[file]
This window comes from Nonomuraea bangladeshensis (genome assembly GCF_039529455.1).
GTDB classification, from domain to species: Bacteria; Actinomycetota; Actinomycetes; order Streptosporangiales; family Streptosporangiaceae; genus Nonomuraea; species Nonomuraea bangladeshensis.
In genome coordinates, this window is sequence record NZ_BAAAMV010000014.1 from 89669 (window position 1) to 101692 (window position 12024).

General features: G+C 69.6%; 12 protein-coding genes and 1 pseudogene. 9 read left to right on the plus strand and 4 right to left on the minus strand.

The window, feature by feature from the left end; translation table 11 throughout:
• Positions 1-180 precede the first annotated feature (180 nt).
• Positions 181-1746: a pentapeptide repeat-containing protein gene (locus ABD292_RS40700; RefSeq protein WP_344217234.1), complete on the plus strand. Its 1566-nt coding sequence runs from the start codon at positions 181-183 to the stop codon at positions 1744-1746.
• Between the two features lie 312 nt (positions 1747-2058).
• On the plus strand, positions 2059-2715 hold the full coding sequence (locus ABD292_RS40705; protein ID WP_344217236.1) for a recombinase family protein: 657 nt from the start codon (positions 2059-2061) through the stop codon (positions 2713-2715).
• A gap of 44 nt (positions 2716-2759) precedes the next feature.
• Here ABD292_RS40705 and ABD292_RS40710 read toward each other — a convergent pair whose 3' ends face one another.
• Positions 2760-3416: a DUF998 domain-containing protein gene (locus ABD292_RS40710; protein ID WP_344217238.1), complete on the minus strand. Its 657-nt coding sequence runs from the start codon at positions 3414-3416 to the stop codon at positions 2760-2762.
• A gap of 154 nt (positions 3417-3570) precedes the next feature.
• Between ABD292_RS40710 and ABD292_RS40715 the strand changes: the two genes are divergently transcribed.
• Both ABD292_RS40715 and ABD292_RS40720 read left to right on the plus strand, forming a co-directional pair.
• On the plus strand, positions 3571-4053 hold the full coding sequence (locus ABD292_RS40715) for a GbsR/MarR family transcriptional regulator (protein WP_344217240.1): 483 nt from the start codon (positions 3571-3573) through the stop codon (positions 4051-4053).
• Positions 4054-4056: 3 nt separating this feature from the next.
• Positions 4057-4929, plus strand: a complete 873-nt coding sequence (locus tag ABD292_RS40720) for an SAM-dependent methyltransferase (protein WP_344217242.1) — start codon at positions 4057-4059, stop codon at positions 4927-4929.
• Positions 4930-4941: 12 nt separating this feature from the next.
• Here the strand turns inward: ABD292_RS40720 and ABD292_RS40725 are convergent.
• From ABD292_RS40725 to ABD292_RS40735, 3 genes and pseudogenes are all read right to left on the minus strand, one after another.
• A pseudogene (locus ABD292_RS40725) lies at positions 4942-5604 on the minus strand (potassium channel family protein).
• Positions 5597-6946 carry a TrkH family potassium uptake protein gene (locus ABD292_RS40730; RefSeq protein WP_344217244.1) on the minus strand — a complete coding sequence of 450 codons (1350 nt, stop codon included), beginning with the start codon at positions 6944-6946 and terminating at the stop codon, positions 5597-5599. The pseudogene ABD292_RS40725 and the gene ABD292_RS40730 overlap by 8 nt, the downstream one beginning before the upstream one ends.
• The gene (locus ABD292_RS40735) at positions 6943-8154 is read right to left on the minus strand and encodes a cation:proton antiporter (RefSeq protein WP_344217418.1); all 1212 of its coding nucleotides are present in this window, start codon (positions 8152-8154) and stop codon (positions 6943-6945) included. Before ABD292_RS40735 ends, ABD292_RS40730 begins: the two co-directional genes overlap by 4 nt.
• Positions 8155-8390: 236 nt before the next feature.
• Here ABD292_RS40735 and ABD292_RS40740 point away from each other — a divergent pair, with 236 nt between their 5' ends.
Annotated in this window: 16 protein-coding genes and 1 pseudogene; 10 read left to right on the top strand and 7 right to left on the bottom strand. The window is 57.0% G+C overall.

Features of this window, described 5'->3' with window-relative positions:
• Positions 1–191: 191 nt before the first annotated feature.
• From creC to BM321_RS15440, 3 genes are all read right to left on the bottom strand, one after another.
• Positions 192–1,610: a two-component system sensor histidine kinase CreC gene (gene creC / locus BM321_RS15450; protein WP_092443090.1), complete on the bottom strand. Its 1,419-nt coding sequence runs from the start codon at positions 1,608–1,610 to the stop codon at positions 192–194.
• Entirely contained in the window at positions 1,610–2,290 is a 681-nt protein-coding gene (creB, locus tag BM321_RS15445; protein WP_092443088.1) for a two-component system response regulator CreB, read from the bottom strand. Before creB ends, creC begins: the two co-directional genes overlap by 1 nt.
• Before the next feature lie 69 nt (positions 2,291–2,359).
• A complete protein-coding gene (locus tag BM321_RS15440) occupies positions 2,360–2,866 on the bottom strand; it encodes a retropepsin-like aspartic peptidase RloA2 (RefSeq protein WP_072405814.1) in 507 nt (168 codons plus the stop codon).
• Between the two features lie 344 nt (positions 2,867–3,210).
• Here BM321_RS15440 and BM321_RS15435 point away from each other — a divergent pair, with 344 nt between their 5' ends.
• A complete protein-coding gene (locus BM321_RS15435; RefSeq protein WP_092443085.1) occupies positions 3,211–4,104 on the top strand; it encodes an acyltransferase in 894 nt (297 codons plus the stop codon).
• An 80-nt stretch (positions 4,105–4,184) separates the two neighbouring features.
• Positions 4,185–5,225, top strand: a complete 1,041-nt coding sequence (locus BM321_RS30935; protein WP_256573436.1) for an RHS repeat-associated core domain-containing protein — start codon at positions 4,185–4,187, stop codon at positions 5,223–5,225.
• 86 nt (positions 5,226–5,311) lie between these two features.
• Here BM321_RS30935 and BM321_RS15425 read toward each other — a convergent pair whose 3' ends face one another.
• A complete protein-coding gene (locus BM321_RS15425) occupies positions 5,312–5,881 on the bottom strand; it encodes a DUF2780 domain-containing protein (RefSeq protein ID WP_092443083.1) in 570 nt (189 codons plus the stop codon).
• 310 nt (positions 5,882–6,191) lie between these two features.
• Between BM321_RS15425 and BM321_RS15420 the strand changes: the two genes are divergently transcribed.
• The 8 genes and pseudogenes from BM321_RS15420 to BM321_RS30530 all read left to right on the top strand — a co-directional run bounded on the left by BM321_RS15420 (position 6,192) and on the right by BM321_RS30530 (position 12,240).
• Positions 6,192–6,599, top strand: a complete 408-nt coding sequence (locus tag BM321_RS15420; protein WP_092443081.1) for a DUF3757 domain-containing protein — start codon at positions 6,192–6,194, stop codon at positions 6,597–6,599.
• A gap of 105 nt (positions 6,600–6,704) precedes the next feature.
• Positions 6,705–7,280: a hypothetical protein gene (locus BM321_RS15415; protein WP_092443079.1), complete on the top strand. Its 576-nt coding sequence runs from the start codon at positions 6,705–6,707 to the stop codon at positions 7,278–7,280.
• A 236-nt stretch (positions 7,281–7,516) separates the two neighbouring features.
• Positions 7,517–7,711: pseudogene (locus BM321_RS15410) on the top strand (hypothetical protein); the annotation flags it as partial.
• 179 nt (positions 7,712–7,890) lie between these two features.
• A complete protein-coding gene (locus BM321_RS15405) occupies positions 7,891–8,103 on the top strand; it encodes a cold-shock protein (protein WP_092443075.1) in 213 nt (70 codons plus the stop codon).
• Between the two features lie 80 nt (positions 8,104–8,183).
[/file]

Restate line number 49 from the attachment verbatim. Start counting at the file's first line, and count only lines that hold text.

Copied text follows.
• A 236-nt stretch (positions 7,281–7,516) separates the two neighbouring features.